Still, when we have folks declaring that support for torture and the death penalty reflect the Christian position on justice, I think it’s worth asking a seemingly obvious question: To what degree does Jesus inform our Christianity?
A recent Barna poll showed that only 10 percent of practicing Christians in America believe Jesus would support the death penalty for criminals. And yet a much higher percentage (42 percent of Christian Baby Boomers and 32 percent of Christian millennials) support the death penalty themselves.
That’s a pretty significant disconnect.
And I suspect it exists because we have created a culture in which Christians tend to see Jesus as a sort of static mechanism by which salvation is secured rather than the full embodiment of God’s will for the world whose life and teachings we are called to emulate and follow.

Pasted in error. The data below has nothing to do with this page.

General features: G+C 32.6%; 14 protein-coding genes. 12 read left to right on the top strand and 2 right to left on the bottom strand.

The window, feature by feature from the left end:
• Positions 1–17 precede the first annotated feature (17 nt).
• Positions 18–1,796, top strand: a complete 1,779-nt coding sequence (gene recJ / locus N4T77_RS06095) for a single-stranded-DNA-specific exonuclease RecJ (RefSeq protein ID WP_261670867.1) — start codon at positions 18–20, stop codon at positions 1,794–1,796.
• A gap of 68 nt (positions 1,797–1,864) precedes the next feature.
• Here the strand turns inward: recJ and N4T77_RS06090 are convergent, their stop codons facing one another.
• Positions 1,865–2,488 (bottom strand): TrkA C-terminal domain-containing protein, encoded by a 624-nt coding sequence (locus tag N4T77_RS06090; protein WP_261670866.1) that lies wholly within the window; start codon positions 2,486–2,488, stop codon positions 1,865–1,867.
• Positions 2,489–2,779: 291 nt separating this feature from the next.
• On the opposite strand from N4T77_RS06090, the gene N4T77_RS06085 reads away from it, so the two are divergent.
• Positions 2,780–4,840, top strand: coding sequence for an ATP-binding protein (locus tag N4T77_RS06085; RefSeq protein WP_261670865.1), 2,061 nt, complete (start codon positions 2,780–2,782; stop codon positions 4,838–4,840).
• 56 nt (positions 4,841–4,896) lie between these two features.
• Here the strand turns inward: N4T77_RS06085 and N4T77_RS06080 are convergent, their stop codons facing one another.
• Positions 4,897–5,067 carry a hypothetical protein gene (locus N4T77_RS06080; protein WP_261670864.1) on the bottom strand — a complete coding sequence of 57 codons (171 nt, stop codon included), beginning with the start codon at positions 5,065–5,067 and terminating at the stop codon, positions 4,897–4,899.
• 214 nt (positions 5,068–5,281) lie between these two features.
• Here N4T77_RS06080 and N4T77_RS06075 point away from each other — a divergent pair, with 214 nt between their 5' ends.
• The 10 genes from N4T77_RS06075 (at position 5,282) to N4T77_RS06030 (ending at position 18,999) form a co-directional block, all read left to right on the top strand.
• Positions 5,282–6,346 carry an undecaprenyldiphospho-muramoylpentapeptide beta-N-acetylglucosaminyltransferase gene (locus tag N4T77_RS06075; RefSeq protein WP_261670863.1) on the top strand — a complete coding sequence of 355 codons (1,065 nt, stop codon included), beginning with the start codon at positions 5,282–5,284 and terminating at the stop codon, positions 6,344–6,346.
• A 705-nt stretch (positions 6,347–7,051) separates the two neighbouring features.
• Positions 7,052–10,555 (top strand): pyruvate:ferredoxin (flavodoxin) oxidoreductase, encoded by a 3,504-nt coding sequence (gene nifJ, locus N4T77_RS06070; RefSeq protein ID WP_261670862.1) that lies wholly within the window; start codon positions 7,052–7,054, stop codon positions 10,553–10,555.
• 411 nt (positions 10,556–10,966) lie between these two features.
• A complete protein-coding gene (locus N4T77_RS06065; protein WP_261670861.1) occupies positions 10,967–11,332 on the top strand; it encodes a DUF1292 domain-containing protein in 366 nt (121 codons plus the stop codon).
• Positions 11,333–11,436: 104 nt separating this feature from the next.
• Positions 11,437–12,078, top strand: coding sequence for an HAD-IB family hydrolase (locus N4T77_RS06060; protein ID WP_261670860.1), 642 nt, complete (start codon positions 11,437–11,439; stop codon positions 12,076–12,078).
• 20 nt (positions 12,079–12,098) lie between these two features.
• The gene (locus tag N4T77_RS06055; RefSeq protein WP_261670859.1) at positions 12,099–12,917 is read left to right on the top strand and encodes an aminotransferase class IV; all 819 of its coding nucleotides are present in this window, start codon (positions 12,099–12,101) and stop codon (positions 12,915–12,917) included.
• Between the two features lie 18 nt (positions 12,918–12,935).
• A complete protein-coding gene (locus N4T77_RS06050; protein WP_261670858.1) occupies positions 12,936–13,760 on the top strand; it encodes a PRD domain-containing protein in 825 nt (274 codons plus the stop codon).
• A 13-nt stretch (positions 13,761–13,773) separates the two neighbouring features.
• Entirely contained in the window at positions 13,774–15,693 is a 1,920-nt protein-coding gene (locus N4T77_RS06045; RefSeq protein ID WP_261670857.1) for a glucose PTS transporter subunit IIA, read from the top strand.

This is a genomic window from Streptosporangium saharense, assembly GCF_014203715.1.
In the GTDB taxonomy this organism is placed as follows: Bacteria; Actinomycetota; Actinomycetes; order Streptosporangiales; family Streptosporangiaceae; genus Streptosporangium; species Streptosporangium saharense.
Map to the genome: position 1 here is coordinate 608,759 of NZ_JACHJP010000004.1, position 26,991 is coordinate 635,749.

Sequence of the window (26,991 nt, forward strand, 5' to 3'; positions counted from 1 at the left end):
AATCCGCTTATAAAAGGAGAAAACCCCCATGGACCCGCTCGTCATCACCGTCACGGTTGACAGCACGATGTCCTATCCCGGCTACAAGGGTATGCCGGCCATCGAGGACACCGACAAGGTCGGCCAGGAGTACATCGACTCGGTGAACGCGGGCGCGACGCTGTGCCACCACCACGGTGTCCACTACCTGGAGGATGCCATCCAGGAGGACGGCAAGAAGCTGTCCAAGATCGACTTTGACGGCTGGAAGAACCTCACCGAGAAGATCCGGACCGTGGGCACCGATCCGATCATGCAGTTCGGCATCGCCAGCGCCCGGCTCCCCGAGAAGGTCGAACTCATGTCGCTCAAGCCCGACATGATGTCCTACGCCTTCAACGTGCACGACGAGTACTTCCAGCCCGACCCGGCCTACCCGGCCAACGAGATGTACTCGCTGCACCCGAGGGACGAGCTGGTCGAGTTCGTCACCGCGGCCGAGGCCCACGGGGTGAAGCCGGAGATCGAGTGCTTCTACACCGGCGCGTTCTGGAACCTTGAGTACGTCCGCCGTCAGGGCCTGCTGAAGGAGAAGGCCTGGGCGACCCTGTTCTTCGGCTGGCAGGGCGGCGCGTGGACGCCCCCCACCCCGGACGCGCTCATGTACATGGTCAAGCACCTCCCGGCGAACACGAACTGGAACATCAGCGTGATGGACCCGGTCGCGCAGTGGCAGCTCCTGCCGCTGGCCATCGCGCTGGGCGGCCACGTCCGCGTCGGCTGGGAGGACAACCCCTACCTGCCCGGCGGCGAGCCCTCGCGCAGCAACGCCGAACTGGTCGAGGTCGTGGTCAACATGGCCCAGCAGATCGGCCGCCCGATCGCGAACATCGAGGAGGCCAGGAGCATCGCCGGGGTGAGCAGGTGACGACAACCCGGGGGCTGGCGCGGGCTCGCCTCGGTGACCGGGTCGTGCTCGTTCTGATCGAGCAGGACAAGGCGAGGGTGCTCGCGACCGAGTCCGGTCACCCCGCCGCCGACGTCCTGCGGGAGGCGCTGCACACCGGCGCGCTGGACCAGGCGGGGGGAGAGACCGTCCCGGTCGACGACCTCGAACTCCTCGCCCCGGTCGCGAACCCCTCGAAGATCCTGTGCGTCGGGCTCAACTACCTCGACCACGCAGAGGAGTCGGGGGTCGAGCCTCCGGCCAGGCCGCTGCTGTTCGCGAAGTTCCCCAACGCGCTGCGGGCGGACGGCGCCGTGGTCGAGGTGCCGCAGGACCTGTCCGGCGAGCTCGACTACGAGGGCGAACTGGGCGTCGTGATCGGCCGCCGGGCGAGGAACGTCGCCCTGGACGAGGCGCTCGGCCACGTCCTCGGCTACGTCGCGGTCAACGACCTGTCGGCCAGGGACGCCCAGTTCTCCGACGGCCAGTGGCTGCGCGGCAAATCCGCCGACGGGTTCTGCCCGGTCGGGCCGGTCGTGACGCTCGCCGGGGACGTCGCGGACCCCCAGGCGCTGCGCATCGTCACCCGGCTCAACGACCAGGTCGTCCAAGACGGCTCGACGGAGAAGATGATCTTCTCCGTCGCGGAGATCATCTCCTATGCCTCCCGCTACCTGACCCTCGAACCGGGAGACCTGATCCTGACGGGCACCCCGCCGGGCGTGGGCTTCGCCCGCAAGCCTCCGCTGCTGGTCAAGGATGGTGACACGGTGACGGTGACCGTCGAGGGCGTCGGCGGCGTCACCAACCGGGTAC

Basically, we believe that Jesus died to save us from our sins, but we haven’t yet embraced the reality that Jesus also lived to save us from our sins.
We haven’t embraced the reality that following the ways of Jesus leads to liberation and life more abundant - not only for ourselves but also for the whole world.
Instead, we tend to think of the Sermon on the Mount and the stories of the gospels as interesting backstory to Jesus’ march to the cross, where the penalty for our sins was paid in full. We flatten out the words of God-In-Flesh—(God eating and drinking and walking and teaching and laughing and crying among us)— and give them equal (or often lesser) value to those of the apostle Paul or Old Testament law.
But the Bible isn’t flat. The Bible reaches its culmination, indeed its fulfillment, in the person of Jesus Christ. So it seems like we ought to listen to what he had to say….and what he’s saying still.
But here’s the rub: